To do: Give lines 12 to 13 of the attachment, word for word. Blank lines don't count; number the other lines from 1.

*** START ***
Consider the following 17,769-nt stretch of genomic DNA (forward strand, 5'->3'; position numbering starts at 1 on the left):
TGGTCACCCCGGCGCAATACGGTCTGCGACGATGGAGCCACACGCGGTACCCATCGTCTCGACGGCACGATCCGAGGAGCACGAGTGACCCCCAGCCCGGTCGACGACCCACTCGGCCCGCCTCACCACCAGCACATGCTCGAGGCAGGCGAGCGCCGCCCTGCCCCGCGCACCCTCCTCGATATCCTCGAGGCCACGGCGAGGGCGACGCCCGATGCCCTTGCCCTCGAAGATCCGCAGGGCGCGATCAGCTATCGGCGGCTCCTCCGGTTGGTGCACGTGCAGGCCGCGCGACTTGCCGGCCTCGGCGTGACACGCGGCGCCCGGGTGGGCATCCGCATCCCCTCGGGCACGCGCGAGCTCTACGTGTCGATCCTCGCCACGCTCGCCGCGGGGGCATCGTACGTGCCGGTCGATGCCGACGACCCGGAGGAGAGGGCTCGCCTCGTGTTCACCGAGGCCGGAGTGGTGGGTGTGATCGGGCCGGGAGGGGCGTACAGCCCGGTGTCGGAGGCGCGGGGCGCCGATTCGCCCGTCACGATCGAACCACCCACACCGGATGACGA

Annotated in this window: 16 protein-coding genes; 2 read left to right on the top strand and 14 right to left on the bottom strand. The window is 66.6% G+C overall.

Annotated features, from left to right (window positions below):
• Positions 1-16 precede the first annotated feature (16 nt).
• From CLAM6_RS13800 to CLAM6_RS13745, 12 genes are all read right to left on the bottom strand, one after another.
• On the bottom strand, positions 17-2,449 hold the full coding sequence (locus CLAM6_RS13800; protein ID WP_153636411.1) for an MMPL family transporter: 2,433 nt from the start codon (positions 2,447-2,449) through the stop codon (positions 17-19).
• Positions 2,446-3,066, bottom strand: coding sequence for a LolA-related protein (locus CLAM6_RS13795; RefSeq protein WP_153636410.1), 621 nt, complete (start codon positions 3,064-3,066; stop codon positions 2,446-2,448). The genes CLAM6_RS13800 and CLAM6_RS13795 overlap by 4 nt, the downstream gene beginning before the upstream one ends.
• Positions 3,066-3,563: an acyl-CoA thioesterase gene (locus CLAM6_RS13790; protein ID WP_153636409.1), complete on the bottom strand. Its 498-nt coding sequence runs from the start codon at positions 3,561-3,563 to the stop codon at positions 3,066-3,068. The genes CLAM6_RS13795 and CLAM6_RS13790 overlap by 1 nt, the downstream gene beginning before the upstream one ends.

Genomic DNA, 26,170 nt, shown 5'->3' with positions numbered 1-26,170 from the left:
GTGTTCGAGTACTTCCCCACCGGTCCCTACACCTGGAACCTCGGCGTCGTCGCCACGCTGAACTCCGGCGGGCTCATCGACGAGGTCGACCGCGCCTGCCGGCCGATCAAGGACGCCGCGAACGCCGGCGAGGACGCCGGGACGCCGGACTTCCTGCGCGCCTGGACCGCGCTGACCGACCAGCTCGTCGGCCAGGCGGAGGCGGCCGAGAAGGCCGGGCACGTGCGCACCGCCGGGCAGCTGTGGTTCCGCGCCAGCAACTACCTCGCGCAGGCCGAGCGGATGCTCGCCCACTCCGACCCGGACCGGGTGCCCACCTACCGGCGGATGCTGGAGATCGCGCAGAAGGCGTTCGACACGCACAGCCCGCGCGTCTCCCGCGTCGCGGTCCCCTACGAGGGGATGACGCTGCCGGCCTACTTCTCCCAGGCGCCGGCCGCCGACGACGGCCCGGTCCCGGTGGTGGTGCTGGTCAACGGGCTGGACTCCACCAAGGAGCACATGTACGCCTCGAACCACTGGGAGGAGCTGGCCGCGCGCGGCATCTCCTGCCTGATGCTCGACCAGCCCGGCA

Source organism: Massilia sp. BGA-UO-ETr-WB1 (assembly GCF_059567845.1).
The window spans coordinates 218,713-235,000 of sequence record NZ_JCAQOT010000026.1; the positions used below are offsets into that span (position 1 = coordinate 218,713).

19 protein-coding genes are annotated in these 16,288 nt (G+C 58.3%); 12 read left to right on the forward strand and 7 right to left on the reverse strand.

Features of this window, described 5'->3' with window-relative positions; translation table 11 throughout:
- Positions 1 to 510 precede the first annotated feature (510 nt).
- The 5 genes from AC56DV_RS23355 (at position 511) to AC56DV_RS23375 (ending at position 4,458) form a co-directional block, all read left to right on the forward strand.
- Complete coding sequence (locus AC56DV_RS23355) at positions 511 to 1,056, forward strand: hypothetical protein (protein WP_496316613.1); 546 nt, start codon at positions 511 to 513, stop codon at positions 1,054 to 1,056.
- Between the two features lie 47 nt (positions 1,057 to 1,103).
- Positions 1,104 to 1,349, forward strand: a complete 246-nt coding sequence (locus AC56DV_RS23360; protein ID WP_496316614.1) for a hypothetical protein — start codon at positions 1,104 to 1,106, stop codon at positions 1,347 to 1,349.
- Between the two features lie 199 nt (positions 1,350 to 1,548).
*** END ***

Source organism: Massilia sp. BGA-UO-ETr-WB1 (assembly GCF_059567845.1).
The window spans coordinates 218,713-235,000 of sequence record NZ_JCAQOT010000026.1; the positions used below are offsets into that span (position 1 = coordinate 218,713).